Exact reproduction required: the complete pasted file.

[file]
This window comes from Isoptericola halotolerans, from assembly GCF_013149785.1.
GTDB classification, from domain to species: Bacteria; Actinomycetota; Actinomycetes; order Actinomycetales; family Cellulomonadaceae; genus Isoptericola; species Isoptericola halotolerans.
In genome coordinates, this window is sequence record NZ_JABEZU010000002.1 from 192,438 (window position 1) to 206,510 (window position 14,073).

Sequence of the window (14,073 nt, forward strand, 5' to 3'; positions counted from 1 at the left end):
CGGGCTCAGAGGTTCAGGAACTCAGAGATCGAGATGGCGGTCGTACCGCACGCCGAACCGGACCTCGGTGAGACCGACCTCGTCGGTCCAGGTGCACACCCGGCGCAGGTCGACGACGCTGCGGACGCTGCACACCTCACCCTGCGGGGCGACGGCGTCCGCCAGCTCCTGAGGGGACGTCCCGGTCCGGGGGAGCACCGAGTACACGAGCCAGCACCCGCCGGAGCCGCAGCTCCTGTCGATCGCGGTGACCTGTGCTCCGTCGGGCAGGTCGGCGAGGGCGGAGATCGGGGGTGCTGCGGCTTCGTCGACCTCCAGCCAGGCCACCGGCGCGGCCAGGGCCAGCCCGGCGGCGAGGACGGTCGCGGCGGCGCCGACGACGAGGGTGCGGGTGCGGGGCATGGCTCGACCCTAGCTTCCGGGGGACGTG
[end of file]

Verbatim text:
This window comes from Isoptericola halotolerans, from assembly GCF_013149785.1.
GTDB classification, from domain to species: Bacteria; Actinomycetota; Actinomycetes; order Actinomycetales; family Cellulomonadaceae; genus Isoptericola; species Isoptericola halotolerans.
In genome coordinates, this window is sequence record NZ_JABEZU010000002.1 from 192,438 (window position 1) to 206,510 (window position 14,073).

Sequence of the window (14,073 nt, forward strand, 5' to 3'; positions counted from 1 at the left end):
CGGGCTCAGAGGTTCAGGAACTCAGAGATCGAGATGGCGGTCGTACCGCACGCCGAACCGGACCTCGGTGAGACCGACCTCGTCGGTCCAGGTGCACACCCGGCGCAGGTCGACGACGCTGCGGACGCTGCACACCTCACCCTGCGGGGCGACGGCGTCCGCCAGCTCCTGAGGGGACGTCCCGGTCCGGGGGAGCACCGAGTACACGAGCCAGCACCCGCCGGAGCCGCAGCTCCTGTCGATCGCGGTGACCTGTGCTCCGTCGGGCAGGTCGGCGAGGGCGGAGATCGGGGGTGCTGCGGCTTCGTCGACCTCCAGCCAGGCCACCGGCGCGGCCAGGGCCAGCCCGGCGGCGAGGACGGTCGCGGCGGCGCCGACGACGAGGGTGCGGGTGCGGGGCATGGCTCGACCCTAGCTTCCGGGGGACGTG